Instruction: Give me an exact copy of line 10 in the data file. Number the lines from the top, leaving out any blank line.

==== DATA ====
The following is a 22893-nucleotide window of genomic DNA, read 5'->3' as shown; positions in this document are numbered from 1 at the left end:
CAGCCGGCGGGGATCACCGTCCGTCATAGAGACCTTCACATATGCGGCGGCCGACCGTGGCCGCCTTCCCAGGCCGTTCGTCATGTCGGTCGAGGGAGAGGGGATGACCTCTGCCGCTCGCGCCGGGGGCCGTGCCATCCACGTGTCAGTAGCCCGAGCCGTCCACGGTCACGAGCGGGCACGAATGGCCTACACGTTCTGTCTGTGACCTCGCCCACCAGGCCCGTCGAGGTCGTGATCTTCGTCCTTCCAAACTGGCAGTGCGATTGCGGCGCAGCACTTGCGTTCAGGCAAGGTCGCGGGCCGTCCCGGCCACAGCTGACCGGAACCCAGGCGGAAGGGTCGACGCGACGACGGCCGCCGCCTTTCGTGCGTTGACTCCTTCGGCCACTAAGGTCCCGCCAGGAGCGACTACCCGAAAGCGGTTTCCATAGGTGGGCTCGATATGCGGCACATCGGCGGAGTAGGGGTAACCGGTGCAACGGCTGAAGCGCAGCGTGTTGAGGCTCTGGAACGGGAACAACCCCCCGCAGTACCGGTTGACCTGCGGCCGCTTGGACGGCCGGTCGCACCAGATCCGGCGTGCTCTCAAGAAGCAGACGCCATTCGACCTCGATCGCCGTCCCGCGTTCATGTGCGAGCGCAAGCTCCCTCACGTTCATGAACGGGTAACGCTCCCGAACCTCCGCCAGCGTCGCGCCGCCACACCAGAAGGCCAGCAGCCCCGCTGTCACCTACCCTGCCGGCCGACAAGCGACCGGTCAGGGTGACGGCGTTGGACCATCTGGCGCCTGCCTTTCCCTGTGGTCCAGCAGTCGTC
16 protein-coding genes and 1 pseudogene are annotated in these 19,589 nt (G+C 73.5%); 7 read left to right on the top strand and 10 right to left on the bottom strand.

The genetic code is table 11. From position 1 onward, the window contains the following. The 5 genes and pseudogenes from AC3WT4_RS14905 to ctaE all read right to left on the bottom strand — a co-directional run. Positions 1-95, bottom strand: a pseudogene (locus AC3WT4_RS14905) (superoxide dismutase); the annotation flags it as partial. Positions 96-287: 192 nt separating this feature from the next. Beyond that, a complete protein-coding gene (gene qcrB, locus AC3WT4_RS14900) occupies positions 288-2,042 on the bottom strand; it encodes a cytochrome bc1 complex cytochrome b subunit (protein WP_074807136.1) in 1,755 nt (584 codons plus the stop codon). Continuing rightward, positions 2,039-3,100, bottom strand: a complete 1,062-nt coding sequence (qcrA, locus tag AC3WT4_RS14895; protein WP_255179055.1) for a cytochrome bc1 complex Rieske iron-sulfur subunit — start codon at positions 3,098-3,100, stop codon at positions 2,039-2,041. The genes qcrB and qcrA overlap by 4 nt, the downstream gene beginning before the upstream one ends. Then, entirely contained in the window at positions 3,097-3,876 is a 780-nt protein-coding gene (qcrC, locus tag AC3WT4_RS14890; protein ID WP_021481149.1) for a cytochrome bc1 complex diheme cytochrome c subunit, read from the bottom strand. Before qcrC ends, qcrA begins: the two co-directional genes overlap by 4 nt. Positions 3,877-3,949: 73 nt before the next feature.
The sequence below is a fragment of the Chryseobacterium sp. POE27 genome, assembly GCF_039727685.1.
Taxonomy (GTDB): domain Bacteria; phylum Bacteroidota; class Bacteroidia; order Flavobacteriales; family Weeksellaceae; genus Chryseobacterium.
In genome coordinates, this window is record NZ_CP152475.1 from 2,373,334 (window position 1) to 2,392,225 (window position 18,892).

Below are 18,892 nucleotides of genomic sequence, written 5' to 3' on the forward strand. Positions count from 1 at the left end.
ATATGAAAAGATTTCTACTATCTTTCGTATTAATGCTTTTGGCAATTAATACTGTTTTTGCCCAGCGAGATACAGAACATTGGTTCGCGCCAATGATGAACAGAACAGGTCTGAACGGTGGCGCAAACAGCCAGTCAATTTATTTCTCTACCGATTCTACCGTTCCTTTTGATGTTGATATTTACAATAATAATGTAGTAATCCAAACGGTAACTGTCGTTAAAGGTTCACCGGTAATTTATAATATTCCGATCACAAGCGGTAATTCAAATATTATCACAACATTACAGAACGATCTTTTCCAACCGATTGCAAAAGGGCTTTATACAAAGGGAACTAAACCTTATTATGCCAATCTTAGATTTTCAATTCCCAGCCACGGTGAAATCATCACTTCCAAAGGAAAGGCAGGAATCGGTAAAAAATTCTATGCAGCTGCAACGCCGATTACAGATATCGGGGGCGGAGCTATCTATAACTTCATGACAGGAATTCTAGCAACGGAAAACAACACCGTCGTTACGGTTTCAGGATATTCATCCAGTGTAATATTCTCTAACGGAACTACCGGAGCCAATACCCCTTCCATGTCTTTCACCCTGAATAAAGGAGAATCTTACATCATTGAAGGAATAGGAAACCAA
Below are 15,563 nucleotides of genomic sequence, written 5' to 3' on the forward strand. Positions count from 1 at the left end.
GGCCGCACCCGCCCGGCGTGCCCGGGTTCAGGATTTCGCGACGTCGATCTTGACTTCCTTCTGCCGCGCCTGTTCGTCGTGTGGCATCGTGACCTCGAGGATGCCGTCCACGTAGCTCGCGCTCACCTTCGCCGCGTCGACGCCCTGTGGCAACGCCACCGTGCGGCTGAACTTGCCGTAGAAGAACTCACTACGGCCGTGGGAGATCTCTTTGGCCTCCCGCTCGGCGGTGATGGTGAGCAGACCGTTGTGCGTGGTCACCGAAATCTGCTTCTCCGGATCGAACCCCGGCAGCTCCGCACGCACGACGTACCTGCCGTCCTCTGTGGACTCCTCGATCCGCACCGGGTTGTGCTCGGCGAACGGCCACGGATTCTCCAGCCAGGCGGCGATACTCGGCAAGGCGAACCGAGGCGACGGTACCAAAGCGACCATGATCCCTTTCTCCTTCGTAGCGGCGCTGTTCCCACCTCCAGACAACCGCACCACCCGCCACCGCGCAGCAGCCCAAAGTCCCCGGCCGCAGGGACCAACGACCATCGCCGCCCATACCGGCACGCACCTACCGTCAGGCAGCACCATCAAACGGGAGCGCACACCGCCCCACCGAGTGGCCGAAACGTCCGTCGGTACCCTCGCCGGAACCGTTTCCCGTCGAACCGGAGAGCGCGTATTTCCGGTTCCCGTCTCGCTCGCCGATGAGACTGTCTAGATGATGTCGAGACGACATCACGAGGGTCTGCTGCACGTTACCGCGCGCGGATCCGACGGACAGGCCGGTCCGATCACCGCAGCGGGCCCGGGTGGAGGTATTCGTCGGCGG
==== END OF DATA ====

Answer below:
Below are 15,563 nucleotides of genomic sequence, written 5' to 3' on the forward strand. Positions count from 1 at the left end.